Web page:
chevron-down Created with Sketch Beta.
May 31, 2024

Washington Roundup

Congress has been out of session this week following Memorial Day. 

The No Surprises Act’s RxDC reporting deadline for the 2023 calendar year is this coming Saturday, June 1. 

Healthcare Dive tells us,

  • “The House Budget Committee met Thursday [May 23, 2024]  to discuss the impact of healthcare mergers and acquisitions on cost, quality and access and arrived at a bipartisan consensus: Something needs to be done to halt the rampant pace of consolidation before it inflates medical costs further.
  • “What, exactly, remains unclear, though lawmakers and witnesses during the hearing expressed support for standardizing Medicare payments between hospital-owned outpatient sites and independent physician offices for the same services.
  • “Such site-neutral policies are “very bipartisan,” testified Sophia Tripoli, the senior director of health policy at patient advocacy group Families USA. “It is a no brainer.”
  • “Congress has been increasingly interested in tamping down on healthcare consolidation amid a mountain of evidence it increases costs without a corresponding increase in care quality, harming Americans’ ability to access and afford medical care. After a merger, hospitals can jack up their prices anywhere from 3% to 65%, according to a Rand review from 2022.
  • “We just can’t afford to have this continued increase in prices,” said Rep. Ron Estes, R-Kan., during the hearing.”

BioPharma Dive lets us know,

  • “A top Food and Drug Administration official on Friday [May 24, 2024] again advocated for the speedy approval of gene therapies for rare diseases. But he didn’t drop any clues on where the agency stands on a coming decision to possibly broaden use of one of them, a Duchenne muscular dystrophy treatment the regulator cleared last year.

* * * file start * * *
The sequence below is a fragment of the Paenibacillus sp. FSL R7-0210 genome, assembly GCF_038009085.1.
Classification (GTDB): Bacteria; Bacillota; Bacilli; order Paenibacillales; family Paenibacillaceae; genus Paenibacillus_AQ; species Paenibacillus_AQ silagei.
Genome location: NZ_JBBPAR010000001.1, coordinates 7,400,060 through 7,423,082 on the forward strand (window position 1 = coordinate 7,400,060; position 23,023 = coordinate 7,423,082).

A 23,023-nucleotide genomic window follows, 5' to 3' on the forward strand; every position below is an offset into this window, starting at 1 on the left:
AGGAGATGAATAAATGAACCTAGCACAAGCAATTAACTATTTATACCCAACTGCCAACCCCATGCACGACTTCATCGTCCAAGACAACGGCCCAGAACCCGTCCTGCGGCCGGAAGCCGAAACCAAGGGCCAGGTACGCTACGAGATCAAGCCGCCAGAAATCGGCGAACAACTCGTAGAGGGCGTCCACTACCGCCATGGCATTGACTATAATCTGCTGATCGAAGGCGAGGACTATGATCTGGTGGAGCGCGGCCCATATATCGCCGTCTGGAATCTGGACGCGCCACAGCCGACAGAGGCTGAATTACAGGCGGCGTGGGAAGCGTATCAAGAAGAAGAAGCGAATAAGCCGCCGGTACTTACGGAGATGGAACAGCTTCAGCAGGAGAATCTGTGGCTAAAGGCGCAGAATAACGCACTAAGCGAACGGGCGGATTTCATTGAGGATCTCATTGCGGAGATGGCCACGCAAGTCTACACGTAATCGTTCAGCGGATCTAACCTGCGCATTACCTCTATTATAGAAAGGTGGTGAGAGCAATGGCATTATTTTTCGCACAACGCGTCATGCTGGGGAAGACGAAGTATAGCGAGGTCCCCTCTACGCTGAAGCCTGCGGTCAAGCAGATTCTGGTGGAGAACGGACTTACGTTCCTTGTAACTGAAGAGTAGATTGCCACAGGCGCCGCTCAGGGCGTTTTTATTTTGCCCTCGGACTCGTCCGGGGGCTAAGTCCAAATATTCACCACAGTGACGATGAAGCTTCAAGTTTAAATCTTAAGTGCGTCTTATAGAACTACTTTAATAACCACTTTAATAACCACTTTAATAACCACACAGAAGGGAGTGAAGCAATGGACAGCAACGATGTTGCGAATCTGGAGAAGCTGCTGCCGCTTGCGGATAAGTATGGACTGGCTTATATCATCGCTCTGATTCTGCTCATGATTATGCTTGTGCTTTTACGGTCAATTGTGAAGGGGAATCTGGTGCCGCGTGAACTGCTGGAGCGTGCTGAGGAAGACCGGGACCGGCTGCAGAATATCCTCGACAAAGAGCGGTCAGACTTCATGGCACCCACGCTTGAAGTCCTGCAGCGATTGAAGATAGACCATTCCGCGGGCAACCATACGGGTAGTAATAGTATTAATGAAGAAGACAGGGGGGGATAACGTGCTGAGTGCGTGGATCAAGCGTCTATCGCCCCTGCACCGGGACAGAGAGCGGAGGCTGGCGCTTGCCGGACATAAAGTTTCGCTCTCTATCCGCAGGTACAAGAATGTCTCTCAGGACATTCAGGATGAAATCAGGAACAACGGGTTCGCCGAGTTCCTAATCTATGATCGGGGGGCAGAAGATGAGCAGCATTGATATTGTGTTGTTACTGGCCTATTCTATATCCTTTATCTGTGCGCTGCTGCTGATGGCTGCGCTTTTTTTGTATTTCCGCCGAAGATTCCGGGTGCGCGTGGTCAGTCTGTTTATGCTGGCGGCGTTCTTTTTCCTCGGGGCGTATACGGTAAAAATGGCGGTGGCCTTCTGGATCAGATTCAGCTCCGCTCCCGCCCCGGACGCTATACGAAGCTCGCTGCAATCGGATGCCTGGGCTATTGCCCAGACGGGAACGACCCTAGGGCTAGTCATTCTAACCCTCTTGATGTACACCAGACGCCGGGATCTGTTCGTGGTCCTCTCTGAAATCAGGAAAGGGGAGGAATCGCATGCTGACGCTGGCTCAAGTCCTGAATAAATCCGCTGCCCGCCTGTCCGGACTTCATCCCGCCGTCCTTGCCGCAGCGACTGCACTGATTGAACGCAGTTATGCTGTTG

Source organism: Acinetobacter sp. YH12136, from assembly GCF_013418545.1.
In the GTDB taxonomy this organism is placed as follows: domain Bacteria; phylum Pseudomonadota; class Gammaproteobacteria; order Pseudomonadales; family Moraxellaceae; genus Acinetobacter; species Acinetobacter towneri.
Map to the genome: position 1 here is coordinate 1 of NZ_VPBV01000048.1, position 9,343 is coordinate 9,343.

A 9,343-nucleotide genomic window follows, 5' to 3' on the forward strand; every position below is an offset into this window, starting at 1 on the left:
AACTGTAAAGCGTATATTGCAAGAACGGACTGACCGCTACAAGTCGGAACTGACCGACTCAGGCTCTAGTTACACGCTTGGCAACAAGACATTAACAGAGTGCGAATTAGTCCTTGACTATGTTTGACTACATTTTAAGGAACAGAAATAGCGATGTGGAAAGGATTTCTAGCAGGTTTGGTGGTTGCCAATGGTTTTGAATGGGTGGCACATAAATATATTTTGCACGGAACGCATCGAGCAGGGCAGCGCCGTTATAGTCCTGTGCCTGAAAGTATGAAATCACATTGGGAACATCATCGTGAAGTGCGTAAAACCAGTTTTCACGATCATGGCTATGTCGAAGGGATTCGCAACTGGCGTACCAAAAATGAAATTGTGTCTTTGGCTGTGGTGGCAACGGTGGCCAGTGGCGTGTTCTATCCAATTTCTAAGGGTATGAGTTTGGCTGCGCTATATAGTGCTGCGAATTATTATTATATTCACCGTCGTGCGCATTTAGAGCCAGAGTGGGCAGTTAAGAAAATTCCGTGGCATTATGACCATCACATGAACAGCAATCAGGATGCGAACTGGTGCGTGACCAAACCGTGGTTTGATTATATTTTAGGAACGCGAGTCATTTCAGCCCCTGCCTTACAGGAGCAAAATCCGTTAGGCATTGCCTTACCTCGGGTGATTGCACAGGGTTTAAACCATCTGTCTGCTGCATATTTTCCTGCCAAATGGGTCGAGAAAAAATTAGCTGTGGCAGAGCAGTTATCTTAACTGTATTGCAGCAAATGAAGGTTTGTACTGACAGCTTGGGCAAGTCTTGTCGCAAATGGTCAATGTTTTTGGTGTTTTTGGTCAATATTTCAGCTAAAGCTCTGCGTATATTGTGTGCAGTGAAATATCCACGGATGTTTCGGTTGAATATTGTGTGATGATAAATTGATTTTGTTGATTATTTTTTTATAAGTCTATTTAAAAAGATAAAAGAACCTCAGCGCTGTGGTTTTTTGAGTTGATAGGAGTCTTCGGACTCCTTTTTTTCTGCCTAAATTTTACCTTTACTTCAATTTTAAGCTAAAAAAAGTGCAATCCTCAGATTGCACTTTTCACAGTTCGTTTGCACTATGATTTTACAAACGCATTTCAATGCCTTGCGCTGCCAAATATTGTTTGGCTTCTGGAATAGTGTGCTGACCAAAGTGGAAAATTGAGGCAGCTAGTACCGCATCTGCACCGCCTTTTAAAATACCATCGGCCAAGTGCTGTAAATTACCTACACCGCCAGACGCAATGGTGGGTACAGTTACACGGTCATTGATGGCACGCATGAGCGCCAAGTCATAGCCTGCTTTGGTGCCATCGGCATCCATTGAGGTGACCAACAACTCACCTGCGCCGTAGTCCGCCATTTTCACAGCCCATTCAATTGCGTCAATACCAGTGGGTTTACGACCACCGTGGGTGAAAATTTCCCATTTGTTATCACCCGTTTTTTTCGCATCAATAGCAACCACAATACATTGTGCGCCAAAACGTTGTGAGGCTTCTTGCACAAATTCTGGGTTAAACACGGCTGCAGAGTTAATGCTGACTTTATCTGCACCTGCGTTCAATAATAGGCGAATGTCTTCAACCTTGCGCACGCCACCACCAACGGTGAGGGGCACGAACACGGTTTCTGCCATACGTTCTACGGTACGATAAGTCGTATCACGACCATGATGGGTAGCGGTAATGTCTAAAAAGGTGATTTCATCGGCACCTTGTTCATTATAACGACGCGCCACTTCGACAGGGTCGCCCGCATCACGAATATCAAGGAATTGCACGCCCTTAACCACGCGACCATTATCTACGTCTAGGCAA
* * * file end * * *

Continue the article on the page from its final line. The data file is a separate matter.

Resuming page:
• “At a meeting hosted by the patient advocacy group CureDuchenne, Peter Marks, head of the FDA office that reviews gene therapies, said the agency’s thinking has changed in recent years to become more patient focused. That mindset has led it to more aggressively look for ways to speed the development of rare disease gene therapies.
  • “Although we’re a regulatory agency,” he said, the regulations “have to ultimately serve getting products to patients. So we’re trying to focus on the patient, and use that to negotiate the regulations to get there as rapidly as possible.”
  • “Those comments build on points Marks has made before. Last year, at a meeting held by a different advocacy group, he advocated for flexibility in reviewing rare disease gene therapies while fighting off criticism about accelerated approvals, which allow drugmakers to bring therapies to market based on interim measures of benefit. On Friday, he again threw support behind speedy clearances, noting that they are a “very important” tool in bringing forward rare disease treatments.”

On May 23, the Health Subcommittee of the House Ways and Means Committee held a hearing on the collapse of private medical practices in our country. 

Healthcare Dive reports,

  • "Drugmakers are allowed to limit and impose conditions on pharmacies they send discounted drugs to under the 340B program, [the U.S. Court of Appeals for the D.C. Circuit] ruled Tuesday.
  • “The ruling is a win for drug manufacturers, who were previously threatened with fines from the federal government for violating guidance regarding which pharmacies they would send discounted drugs to.
  • “The Court of Appeals upholds a prior District Court ruling, which sided with drugmakers Novartis Pharmaceuticals and United Therapeutics after they sued the HHS in 2021. It’s the latest ruling regarding the controversial 340B drug program — a separate appellate court also ruled with drugmakers early last year.”
The material in all ABA publications is copyrighted and may be reprinted by permission only. Request reprint permission here.